Project description:Triple negative breast cancer (TNBC) lacks specific drug targets and remains challenging. Palbociclib, a cyclin-dependent kinases 4 and 6 (CDK4/6) inhibitor is approved for metastatic estrogen receptor (ER)-positive and human epithermal growth factor 2 (HER2)-negative breast cancer. The nature of cell cycle inhibition by palbociclib suggests its potential in TNBC cells. Retinoblastoma (RB, a known substrate of CDK4/6) pathway deregulation is a frequent occurrence in TNBC and studies have revealed that pharmacological CDK4/6 inhibition induces a cooperative cytostatic effect with doxorubicin in RB-proficient TNBC models. In addition, recent studies reported that anti-androgen therapy shows preclinical efficacy in androgen-receptor (AR)-positive TNBC cells. Here we examined the effect of palbociclib in combination with an anti-androgen enzalutamide in TNBC cells.MDA-MB-453, BT-549, MDA-MB-231 and MDA-MB-468 TNBC cell lines were used for in vitro studies. Protein expressions were assessed by Western blot analysis. Cytostatic effect was examined by MTT assay. Cell cycle and apoptosis were examined by flow cytometry.Palbociclib showed inhibitory effect in RB-proficient TNBC cells, and enzalutamide inhibited cell viability in AR-positive TNBC cells. Enzalutamide treatment could enhance the palbociclib-induced cytostatic effect in AR-positive/RB-proficient TNBC cells. In addition, palbociclib-mediated G1 arrest in AR-positive/RB-proficient TNBC cells was attenuated by RB knockdown.Our study provided a preclinical rationale in selecting patients who might have therapeutic benefit from combining CDK4/6 inhibitors with AR antagonists.
Project description:While ER has multiple biological effects, ER-cyclin D1-CDK4/6-RB is a critical pathway for the action of estrogen on the cell cycle, especially for breast cancers that rely on estrogen for growth. The latest and most efficient CDK4/6 inhibitors target the phosphorylation of retinoblastoma (RB) tumor suppressor gene; thus, altering levels of many cell cycle molecules. Estrogen receptor (ER)+/HER2- breast cancers have shown great progression free survival when CDK4/6 inhibitors are combined with endocrine therapies. Here we report the mechanism of antiestrogen (fulvestrant) combination with CDK4/6 inhibitors is due to synergism in the suppression of ER-mediated cell cycle progression. Furthermore, we performed single cell analysis of cells from an estrogen dependent/hormone receptor-positive patient derived xenograft (PDX) tumor model treated with palbociclib. These single cells expressed various levels of ER and RB which are involved in cell cycle regulation; and the response to palbociclib treatment relies not only on the ER-cyclin D1-CDK4/6-RB pathway but it is also dependent on elevated levels of ER and/or RB. Our preclinical studies show that palbociclib response is dependent on cells with ER, which is directly involved in cell cycle progression in hormone receptor positive (HR+) breast cancer.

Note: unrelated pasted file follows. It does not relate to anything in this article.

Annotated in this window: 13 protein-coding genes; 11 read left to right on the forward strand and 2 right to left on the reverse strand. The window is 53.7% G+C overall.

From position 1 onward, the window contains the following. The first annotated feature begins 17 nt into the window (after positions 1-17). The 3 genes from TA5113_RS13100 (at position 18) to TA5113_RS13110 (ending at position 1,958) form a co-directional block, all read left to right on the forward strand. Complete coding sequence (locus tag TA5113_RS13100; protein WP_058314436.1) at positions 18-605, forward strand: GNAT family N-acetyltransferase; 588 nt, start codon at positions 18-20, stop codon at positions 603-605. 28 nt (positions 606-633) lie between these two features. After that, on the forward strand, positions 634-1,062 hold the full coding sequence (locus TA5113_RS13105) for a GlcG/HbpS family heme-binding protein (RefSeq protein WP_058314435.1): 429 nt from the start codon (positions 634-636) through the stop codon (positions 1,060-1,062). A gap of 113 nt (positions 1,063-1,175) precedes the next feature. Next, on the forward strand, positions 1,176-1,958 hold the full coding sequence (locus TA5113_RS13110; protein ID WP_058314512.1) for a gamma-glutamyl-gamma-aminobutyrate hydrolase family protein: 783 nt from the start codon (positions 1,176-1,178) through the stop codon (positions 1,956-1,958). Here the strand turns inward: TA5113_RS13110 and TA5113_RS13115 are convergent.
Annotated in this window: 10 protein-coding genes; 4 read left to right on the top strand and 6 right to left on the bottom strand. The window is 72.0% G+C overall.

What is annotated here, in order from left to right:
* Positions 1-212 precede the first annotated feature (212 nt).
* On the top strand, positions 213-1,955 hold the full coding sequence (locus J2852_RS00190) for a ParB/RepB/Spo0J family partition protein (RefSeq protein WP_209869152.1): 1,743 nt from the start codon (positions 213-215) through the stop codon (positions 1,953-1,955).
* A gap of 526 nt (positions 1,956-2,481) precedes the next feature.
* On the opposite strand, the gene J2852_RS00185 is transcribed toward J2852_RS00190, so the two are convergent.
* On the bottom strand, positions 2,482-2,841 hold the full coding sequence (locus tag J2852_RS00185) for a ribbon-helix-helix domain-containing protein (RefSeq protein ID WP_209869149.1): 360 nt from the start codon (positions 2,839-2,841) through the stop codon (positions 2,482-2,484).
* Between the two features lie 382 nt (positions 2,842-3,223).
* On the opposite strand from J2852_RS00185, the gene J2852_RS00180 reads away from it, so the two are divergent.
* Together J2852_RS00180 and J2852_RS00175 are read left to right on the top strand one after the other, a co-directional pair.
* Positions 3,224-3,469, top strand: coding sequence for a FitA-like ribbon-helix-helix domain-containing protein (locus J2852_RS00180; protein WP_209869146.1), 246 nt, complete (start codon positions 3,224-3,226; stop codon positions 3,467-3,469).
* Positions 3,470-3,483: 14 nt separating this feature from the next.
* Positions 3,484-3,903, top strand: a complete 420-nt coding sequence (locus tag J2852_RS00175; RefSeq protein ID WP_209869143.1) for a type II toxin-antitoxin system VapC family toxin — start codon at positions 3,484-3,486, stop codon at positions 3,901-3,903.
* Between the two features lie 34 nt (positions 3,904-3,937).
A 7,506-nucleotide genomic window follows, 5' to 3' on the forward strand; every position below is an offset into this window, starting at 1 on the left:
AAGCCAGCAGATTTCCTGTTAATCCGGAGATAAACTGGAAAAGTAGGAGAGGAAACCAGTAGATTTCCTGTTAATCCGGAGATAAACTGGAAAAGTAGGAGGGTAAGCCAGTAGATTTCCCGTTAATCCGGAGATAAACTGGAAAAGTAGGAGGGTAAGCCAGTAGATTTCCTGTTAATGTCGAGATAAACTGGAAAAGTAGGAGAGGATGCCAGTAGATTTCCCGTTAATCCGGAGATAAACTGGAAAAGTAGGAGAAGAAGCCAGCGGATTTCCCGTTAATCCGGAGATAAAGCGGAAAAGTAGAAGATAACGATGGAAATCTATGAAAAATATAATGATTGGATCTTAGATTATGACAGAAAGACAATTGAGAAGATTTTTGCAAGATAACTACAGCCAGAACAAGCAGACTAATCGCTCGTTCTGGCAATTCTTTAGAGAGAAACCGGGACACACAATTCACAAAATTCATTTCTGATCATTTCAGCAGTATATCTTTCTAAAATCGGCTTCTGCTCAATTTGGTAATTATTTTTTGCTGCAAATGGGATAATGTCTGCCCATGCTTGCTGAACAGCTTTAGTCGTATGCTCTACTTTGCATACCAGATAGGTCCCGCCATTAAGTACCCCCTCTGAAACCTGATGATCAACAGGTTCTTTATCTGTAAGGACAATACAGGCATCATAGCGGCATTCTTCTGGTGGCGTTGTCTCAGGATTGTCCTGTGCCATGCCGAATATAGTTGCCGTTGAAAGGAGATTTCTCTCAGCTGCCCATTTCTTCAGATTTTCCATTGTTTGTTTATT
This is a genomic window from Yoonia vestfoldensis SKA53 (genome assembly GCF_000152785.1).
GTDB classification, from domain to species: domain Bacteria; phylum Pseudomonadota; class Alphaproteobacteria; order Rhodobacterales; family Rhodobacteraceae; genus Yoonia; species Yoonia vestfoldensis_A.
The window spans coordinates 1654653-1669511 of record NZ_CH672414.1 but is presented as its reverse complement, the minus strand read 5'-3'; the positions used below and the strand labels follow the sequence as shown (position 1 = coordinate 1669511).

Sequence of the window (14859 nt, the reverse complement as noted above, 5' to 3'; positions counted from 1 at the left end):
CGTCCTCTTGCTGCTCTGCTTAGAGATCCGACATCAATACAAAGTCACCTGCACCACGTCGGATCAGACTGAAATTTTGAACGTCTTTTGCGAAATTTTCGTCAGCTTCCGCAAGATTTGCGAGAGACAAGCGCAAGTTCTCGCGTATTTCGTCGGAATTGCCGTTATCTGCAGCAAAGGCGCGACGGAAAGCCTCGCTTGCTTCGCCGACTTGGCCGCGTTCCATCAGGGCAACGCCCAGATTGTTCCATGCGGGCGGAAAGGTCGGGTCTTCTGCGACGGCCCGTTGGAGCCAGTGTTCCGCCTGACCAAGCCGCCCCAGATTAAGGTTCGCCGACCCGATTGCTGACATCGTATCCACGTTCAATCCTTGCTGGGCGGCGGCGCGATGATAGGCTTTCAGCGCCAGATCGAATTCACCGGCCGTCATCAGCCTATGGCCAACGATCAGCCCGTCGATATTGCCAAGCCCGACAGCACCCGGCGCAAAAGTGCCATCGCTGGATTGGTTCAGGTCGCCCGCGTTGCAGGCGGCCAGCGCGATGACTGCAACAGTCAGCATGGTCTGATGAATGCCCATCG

Project description:Although endocrine therapy is successfully used to treat patients with estrogen receptor (ER) positive breast cancer, a substantial proportion of this population will relapse. Several mechanisms of acquired resistance have been described including activation of the mTOR pathway, increased activity of CDK4 and activating mutations in ER. Using a patient derived xenograft model harboring a common activating ER ligand binding domain mutation (D538G), we evaluated several combinatorial strategies using the selective estrogen receptor degrader (SERD) fulvestrant in combination with chromatin modifying agents, and CDK4/6 and mTOR inhibitors. In this model, fulvestrant binds WT and MT ER, reduces ER protein levels, and downregulated ER target gene expression. Addition of JQ1 or vorinostat to fulvestrant resulted in tumor regression (41% and 22% regression, respectively) though no efficacy was seen when either agent was given alone. Interestingly, although the CDK4/6 inhibitor palbociclib and mTOR inhibitor everolimus were efficacious as monotherapies, long-term delayed tumor growth was only observed when co-administered with fulvestrant. This observation was consistent with a greater inhibition of compensatory signaling when palbociclib and everolimus were co-dosed with fulvestrant. The addition of fulvestrant to JQ1, vorinostat, everolimus and palbociclib also significantly reduced lung metastatic burden as compared to monotherapy. The combination potential of fulvestrant with palbociclib or everolimus were confirmed in an MCF7 CRISPR model harboring the Y537S ER activating mutation. Taken together, these data suggest that fulvestrant may have an important role in the treatment of ER positive breast cancer with acquired ER mutations.